This is National Child Passenger Safety Week, when parents can get answers to common questions about driving safely with their children.
National Child Passenger Safety Week began last weekend and is observed by the National Highway Traffic Safety Administration (NHTSA) and local communities. It ends this weekend with National Seat Check Saturday.
Motor vehicle accidents are one of the leading causes of death for children in the United States. Child safety seats reduce the risk for injury if they are used properly, by more than 70 percent when it comes to infants and more than 50 percent for children age 1 to 4. But parents have long struggled with how to use them. In one study, more than 70 percent of 3,500 observed car and booster seats were misused in a way that could harm children, according to the Centers for Disease Control and Prevention (CDC).
Parents should also closely examine their child safety seat models this year. Several months ago, Graco recalled more than 6 million child safety seats, the largest car seat recall in U.S. history. Parents reported they were unable to unbuckle defective harnesses and had to cut their children out of the straps. The cause was food was getting dried up in the harnesses and causing them to stick.
Child passenger safety laws have changed over the past decade and every state now has a law for infants and children-fitting specific criteria. All but two (Florida and South Dakota) require booster seats for older children. The Massachusetts Child Passenger Safety Law requires children to ride in federally-approved child passenger safety seats that are properly secured until they are eight years old or over 57 inches tall.
Despite laws for older children, Safe Kids, a national non-profit organization, has released a new report, showing 7 in 10 parents did not know a child should be at least 57 inches or 4’9″ tall before they ride in a car without a booster seat. The organization surveyed 1,000 adults.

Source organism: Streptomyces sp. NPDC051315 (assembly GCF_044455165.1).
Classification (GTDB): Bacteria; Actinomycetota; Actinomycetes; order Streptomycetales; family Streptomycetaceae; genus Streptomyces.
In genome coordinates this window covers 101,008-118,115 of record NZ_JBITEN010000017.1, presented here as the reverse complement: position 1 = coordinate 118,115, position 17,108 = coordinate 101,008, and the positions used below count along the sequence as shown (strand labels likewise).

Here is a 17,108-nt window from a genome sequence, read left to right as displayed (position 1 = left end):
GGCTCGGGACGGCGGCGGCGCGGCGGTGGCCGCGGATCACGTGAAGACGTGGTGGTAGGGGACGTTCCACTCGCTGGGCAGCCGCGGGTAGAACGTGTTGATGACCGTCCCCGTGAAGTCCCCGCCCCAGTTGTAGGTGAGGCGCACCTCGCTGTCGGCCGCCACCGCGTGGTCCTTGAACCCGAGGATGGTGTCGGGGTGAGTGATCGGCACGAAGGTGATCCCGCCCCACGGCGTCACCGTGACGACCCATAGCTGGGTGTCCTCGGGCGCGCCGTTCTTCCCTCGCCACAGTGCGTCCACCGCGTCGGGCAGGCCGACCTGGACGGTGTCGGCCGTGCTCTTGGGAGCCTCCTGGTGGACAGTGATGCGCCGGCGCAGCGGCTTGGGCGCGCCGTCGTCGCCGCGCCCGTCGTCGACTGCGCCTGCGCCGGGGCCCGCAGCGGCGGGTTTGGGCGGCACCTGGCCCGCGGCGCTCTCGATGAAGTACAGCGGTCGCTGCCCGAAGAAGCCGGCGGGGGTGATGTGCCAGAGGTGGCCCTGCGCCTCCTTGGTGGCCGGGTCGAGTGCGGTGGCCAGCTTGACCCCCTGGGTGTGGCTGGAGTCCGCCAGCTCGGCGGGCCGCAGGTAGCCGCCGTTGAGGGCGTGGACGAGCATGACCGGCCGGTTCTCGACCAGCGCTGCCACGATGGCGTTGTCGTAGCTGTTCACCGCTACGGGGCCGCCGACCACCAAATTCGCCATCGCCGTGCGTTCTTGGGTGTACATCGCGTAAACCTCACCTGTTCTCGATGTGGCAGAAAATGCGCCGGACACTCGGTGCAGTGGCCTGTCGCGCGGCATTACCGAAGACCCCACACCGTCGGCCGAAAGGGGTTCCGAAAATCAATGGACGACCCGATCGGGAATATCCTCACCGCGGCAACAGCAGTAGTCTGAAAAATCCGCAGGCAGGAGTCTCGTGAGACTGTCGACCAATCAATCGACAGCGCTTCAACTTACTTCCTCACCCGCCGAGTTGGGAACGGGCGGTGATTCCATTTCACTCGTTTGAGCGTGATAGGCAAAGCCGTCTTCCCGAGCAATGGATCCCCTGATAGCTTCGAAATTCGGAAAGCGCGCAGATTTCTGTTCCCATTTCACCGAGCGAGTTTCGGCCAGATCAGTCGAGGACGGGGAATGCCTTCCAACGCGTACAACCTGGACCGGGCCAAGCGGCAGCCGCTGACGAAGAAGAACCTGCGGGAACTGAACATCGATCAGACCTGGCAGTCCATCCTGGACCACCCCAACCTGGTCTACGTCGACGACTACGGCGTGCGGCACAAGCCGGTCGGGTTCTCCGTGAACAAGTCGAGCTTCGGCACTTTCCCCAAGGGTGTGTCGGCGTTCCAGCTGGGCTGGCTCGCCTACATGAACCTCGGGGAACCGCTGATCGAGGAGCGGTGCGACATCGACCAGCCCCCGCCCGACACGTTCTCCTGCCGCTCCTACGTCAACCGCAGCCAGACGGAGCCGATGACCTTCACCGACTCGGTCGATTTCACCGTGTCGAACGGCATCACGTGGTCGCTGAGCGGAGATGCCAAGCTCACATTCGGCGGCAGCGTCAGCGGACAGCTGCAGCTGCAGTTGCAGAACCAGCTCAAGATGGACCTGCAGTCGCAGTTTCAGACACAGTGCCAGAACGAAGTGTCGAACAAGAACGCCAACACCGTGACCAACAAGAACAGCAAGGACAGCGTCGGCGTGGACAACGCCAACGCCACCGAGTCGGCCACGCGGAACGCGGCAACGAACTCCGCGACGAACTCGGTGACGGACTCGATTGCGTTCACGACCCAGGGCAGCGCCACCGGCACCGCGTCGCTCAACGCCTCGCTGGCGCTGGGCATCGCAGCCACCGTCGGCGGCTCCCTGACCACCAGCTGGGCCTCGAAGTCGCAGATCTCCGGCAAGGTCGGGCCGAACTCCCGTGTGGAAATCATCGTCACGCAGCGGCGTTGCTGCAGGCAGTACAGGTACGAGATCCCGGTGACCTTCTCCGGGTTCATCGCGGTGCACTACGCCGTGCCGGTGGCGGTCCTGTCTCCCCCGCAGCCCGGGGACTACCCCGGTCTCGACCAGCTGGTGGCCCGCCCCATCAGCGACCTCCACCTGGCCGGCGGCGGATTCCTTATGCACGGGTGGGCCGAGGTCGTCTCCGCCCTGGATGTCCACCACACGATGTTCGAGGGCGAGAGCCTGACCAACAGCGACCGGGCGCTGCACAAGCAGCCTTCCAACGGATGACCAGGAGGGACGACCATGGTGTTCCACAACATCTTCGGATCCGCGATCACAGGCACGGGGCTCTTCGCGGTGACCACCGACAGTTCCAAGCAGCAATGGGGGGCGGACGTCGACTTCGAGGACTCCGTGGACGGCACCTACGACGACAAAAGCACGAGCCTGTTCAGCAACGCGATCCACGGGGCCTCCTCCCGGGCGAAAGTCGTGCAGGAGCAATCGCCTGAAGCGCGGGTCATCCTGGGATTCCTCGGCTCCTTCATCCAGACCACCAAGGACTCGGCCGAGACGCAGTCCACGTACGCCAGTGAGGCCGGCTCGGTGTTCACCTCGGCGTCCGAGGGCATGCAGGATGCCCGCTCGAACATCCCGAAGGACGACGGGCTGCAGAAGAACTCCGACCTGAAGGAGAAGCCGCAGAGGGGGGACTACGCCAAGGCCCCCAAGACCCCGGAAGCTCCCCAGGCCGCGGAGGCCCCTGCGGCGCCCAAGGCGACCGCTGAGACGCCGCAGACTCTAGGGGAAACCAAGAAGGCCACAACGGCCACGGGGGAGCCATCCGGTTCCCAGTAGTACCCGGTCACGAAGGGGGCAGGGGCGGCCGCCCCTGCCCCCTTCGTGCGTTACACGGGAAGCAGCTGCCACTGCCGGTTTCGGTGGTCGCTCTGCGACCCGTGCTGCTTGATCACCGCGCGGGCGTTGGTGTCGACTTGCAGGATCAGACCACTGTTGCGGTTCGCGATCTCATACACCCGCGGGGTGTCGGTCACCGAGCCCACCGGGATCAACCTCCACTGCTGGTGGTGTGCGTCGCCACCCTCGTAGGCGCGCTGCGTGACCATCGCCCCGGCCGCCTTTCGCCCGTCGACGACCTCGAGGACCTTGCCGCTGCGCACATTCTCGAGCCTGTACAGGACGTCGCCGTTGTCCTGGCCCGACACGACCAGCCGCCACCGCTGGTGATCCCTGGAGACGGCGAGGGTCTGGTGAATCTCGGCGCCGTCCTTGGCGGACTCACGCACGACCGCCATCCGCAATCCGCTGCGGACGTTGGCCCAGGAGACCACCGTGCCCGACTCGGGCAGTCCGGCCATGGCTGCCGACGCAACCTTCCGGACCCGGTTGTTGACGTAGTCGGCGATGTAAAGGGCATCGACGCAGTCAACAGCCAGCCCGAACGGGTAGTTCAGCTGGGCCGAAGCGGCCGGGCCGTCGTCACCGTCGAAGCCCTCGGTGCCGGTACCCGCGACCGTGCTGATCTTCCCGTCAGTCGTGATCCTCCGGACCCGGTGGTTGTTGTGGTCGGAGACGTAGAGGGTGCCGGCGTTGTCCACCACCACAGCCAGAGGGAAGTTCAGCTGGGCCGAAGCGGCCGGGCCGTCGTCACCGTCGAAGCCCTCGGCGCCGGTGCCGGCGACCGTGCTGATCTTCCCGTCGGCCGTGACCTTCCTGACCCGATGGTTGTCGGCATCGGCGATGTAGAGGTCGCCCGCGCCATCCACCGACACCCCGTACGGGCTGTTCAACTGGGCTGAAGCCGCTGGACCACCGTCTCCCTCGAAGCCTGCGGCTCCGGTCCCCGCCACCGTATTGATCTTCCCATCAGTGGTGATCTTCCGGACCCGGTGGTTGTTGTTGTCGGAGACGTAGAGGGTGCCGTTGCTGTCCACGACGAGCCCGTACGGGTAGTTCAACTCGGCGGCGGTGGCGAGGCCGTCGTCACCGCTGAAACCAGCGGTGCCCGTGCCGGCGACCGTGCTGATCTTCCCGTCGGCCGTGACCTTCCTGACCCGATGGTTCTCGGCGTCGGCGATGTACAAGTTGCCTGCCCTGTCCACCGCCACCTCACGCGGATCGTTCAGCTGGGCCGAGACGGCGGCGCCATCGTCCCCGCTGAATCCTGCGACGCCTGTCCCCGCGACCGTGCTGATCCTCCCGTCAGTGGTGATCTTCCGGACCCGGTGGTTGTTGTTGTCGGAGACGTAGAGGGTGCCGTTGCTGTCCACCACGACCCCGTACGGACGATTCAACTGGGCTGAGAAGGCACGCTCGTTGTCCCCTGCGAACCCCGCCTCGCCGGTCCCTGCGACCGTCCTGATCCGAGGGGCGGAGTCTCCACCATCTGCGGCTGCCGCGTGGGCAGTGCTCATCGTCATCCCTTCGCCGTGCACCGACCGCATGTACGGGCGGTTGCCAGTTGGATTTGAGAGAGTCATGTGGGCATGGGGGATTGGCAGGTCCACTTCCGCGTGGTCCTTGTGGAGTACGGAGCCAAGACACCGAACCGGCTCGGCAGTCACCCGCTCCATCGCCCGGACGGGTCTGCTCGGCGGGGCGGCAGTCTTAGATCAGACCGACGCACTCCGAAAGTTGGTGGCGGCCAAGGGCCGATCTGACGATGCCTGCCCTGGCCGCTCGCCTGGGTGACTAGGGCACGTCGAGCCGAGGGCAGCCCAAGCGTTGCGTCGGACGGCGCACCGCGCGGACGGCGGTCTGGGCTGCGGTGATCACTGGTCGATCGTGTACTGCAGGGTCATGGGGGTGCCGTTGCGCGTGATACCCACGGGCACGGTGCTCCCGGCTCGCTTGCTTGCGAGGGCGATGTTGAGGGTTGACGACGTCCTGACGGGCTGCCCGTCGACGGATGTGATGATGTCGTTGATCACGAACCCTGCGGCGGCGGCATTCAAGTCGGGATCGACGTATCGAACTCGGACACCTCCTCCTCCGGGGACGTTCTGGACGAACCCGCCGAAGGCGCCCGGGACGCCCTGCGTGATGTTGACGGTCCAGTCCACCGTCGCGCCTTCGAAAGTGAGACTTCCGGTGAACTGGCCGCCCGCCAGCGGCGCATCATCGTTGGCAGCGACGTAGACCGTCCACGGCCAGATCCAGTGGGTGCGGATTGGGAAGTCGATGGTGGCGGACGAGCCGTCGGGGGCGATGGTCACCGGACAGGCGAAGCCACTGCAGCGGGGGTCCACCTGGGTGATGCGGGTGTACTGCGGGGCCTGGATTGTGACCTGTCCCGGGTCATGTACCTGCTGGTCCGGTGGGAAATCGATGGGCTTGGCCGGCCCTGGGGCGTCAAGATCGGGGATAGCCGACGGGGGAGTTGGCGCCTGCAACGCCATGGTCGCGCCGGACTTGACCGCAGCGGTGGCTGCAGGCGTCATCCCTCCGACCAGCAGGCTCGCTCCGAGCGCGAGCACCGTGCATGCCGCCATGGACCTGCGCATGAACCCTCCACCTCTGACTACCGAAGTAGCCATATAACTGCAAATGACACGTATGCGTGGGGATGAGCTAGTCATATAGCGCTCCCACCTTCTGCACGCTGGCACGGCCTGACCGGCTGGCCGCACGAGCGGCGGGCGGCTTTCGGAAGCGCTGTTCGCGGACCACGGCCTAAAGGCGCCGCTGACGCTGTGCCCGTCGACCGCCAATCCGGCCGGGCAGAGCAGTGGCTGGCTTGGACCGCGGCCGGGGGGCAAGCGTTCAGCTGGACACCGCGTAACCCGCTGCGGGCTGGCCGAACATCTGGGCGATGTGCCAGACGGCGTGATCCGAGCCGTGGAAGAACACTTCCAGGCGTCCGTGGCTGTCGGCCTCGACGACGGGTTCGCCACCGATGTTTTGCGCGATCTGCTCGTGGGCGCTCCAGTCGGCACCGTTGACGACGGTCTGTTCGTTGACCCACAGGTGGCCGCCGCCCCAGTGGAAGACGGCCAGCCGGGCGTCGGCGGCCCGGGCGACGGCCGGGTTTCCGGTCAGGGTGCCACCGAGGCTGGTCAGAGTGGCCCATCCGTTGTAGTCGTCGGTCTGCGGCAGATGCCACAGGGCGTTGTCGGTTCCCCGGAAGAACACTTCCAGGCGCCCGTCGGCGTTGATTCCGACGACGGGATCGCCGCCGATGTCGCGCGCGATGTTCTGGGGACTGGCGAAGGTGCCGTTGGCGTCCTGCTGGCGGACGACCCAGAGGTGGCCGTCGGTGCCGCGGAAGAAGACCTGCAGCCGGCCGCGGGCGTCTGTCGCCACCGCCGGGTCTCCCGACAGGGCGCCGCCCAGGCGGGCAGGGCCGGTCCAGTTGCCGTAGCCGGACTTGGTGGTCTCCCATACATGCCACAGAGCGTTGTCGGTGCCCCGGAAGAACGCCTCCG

A few resources on child safety seats:
Check Your Car Seat Label. Become informed about the specifics of car seats. Make sure yours fits your child’s weight, size and age. For infants through age two, look for a rear-facing child safety seat. For children between ages 2 -4 or up to 40 pounds, choose a forward facing child safety seat. From age 4 to 8 or 57 inches, children should ride in belt positioning booster seats. Read more.
Car Safety Seat Checklist for Parents. Safe Kids has developed this checklist for parents.
Register Your Car Seat. Here is a resource from the NHTSA on registering your car seats with the manufacturer. This will allow the manufacturer to contact you if there is a defect.
Used Car Seat Safety Checklist. Here is a resource from the NHTSA on using used child safety seats.
Community Events. Some organizations offer free car seat safety inspections this weekend as part of National Seat Check Saturday and allow parents to make appointments with trained professionals throughout the year. Here is a directory of locations or you can contact your local police department to ask about resources in your community.